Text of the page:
post on spectatorship and gaze, 16 & 17 Nov 2010

Sturken and Cartwright’s introduction to theories of spectatorship and gaze has an interesting section concerned with discourse and power (p 104). The gaze is integral to systems of power; this to me conjures up images of government, army and weapons. In these examples we may be the spectator and the components of the image (even if inanimate missiles) look back at us so that their gaze becomes the power in the relationship. Alternatively we, the spectators, may hold the power and the gaze if the image presents the masses as subservient to the direction of the government’s policies. 

This manner of power control can be termed biopower (pp 109 – 111). Modern society often functions in this way so citizens are willing to work/fight/reproduce in exchange for public health/education/housing. The system is also reinforced by binary pairings (p 111) where one half of the pair is dominant and denigrates or subjugates the other. Examples of this are male: female, masculine: feminine, european: native. There are many references to this in 18th and 19th century art; they reinforce gender and racial stereotypes. Often the subjugated half of the pairing comes to accept the role imposed and this is reiterated by themes in contemporary film, electronic games and other popular culture. This is particularly evident in our Eurocentric and Western dominance, as a hangover from the patriarchal colonialist era.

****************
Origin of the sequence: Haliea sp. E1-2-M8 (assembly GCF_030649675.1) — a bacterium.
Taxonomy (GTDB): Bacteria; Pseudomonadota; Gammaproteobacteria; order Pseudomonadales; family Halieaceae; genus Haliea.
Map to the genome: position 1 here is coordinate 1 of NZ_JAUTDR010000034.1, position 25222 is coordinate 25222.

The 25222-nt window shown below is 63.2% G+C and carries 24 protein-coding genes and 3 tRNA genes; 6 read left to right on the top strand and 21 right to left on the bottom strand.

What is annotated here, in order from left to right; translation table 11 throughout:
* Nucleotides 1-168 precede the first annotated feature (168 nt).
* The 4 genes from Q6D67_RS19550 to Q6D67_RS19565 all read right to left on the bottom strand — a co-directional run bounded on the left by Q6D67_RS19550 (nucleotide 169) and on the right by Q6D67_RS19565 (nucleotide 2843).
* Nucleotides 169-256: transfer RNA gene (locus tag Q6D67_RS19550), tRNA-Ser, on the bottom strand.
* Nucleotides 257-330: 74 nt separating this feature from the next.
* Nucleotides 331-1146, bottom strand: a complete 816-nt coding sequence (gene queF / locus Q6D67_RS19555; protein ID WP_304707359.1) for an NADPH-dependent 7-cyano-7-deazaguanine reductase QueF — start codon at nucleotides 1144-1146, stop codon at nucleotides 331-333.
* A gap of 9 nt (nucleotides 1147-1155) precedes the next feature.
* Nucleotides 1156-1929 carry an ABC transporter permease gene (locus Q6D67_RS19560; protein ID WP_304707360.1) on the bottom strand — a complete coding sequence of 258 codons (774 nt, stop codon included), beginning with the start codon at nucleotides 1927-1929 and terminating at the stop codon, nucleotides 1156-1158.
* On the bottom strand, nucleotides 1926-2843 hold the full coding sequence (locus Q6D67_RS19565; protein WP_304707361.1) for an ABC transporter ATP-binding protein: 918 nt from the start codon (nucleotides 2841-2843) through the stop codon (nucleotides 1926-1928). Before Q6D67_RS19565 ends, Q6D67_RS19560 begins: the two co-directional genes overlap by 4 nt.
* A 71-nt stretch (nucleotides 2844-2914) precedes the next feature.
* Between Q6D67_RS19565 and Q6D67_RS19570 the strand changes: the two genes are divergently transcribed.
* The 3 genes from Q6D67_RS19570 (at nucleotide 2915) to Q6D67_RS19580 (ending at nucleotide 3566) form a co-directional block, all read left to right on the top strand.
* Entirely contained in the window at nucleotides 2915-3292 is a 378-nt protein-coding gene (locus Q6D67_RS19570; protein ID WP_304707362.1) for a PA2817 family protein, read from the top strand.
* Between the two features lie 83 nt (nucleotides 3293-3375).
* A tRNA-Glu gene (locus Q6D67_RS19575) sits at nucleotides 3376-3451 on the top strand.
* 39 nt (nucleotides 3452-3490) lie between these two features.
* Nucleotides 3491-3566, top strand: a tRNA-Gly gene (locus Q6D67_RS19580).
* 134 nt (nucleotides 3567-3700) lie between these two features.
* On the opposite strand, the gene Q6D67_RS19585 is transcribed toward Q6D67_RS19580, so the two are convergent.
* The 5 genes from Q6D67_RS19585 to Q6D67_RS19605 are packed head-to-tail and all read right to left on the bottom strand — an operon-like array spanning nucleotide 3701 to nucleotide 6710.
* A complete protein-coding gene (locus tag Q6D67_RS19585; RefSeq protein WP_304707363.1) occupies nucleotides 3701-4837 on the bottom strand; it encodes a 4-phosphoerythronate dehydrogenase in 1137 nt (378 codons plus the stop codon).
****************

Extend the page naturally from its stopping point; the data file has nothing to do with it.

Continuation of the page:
Even today, newscasters refer to the binary pairings of the developed/developing world, denigrating the latter by words alone.

My thoughts were still on this when I watched Alan Yentob’s Imagine, focussing on the Chinese artist Ai Weiwei, late last night .Yentob alluded to the West/East binary pairing as a comment on China’s repression of its people. Weiwei’s work is about the power of authority and the anonymity of the people. Particularly poignant was his sound piece of the reading out (by his collaborators) of the names of those who died in an earthquake, but had not been named by the state. His current piece, Sunflower Seeds in Tate Modern (image below) addresses issues of poverty and mass production and the associated loss of culture. But it has a subtle and powerful subtext of the uniqueness of the individual. Weiwei says ‘liberty is what makes art unique’;  liberty is also the cornerstone of humanity.

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